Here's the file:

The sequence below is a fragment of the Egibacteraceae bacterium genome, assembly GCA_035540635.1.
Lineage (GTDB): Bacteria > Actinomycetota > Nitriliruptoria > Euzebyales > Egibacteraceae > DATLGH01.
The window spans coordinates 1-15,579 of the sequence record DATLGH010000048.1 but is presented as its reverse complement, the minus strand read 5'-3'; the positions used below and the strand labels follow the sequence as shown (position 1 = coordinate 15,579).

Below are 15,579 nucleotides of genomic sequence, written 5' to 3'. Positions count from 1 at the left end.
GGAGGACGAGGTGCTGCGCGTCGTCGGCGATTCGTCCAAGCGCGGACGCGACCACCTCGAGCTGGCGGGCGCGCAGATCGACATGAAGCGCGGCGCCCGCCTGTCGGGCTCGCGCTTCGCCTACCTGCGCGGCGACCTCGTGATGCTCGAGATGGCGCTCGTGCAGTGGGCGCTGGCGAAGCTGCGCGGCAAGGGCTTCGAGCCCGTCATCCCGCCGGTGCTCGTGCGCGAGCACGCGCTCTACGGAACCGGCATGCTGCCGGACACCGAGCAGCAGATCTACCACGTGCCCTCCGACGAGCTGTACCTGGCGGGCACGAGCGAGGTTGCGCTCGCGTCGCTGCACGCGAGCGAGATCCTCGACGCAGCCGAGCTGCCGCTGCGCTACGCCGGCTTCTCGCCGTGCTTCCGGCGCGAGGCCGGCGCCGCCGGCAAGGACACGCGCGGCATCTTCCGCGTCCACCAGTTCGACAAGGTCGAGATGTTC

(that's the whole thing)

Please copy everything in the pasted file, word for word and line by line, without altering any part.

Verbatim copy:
The sequence below is a fragment of the Egibacteraceae bacterium genome, assembly GCA_035540635.1.
Lineage (GTDB): Bacteria > Actinomycetota > Nitriliruptoria > Euzebyales > Egibacteraceae > DATLGH01.
The window spans coordinates 1-15,579 of the sequence record DATLGH010000048.1 but is presented as its reverse complement, the minus strand read 5'-3'; the positions used below and the strand labels follow the sequence as shown (position 1 = coordinate 15,579).

Below are 15,579 nucleotides of genomic sequence, written 5' to 3'. Positions count from 1 at the left end.
GGAGGACGAGGTGCTGCGCGTCGTCGGCGATTCGTCCAAGCGCGGACGCGACCACCTCGAGCTGGCGGGCGCGCAGATCGACATGAAGCGCGGCGCCCGCCTGTCGGGCTCGCGCTTCGCCTACCTGCGCGGCGACCTCGTGATGCTCGAGATGGCGCTCGTGCAGTGGGCGCTGGCGAAGCTGCGCGGCAAGGGCTTCGAGCCCGTCATCCCGCCGGTGCTCGTGCGCGAGCACGCGCTCTACGGAACCGGCATGCTGCCGGACACCGAGCAGCAGATCTACCACGTGCCCTCCGACGAGCTGTACCTGGCGGGCACGAGCGAGGTTGCGCTCGCGTCGCTGCACGCGAGCGAGATCCTCGACGCAGCCGAGCTGCCGCTGCGCTACGCCGGCTTCTCGCCGTGCTTCCGGCGCGAGGCCGGCGCCGCCGGCAAGGACACGCGCGGCATCTTCCGCGTCCACCAGTTCGACAAGGTCGAGATGTTC